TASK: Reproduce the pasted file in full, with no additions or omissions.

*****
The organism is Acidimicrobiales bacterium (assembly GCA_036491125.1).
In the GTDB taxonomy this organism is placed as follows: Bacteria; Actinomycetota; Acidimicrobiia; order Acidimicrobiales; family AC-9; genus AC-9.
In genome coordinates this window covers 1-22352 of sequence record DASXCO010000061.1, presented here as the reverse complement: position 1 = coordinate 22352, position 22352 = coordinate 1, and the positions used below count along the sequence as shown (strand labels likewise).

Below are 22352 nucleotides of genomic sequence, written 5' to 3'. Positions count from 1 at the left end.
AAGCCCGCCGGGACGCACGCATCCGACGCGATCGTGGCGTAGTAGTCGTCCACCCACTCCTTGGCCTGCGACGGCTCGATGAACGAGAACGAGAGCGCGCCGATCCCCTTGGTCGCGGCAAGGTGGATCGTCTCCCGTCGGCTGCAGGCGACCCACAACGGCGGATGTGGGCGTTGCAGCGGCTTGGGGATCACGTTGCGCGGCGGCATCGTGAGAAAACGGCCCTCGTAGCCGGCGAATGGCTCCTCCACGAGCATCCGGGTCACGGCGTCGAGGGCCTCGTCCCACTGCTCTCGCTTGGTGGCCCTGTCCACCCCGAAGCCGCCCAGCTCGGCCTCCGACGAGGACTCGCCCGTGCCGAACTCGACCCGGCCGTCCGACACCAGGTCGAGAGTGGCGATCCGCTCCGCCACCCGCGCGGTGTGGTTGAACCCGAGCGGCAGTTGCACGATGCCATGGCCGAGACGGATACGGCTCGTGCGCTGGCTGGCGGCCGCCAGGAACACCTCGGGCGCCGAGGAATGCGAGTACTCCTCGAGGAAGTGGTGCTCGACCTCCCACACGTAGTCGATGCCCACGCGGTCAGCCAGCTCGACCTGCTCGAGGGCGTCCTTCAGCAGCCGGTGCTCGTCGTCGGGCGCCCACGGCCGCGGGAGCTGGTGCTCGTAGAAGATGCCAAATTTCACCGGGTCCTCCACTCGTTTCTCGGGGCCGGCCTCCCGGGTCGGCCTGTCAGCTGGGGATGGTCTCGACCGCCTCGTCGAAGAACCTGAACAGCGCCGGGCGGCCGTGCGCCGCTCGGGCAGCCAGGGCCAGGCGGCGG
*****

The organism is Acidimicrobiales bacterium (assembly GCA_036491125.1).
In the GTDB taxonomy this organism is placed as follows: Bacteria; Actinomycetota; Acidimicrobiia; order Acidimicrobiales; family AC-9; genus AC-9.
In genome coordinates this window covers 1-22352 of sequence record DASXCO010000061.1, presented here as the reverse complement: position 1 = coordinate 22352, position 22352 = coordinate 1, and the positions used below count along the sequence as shown (strand labels likewise).

Below are 22352 nucleotides of genomic sequence, written 5' to 3'. Positions count from 1 at the left end.
AAGCCCGCCGGGACGCACGCATCCGACGCGATCGTGGCGTAGTAGTCGTCCACCCACTCCTTGGCCTGCGACGGCTCGATGAACGAGAACGAGAGCGCGCCGATCCCCTTGGTCGCGGCAAGGTGGATCGTCTCCCGTCGGCTGCAGGCGACCCACAACGGCGGATGTGGGCGTTGCAGCGGCTTGGGGATCACGTTGCGCGGCGGCATCGTGAGAAAACGGCCCTCGTAGCCGGCGAATGGCTCCTCCACGAGCATCCGGGTCACGGCGTCGAGGGCCTCGTCCCACTGCTCTCGCTTGGTGGCCCTGTCCACCCCGAAGCCGCCCAGCTCGGCCTCCGACGAGGACTCGCCCGTGCCGAACTCGACCCGGCCGTCCGACACCAGGTCGAGAGTGGCGATCCGCTCCGCCACCCGCGCGGTGTGGTTGAACCCGAGCGGCAGTTGCACGATGCCATGGCCGAGACGGATACGGCTCGTGCGCTGGCTGGCGGCCGCCAGGAACACCTCGGGCGCCGAGGAATGCGAGTACTCCTCGAGGAAGTGGTGCTCGACCTCCCACACGTAGTCGATGCCCACGCGGTCAGCCAGCTCGACCTGCTCGAGGGCGTCCTTCAGCAGCCGGTGCTCGTCGTCGGGCGCCCACGGCCGCGGGAGCTGGTGCTCGTAGAAGATGCCAAATTTCACCGGGTCCTCCACTCGTTTCTCGGGGCCGGCCTCCCGGGTCGGCCTGTCAGCTGGGGATGGTCTCGACCGCCTCGTCGAAGAACCTGAACAGCGCCGGGCGGCCGTGCGCCGCTCGGGCAGCCAGGGCCAGGCGGCGG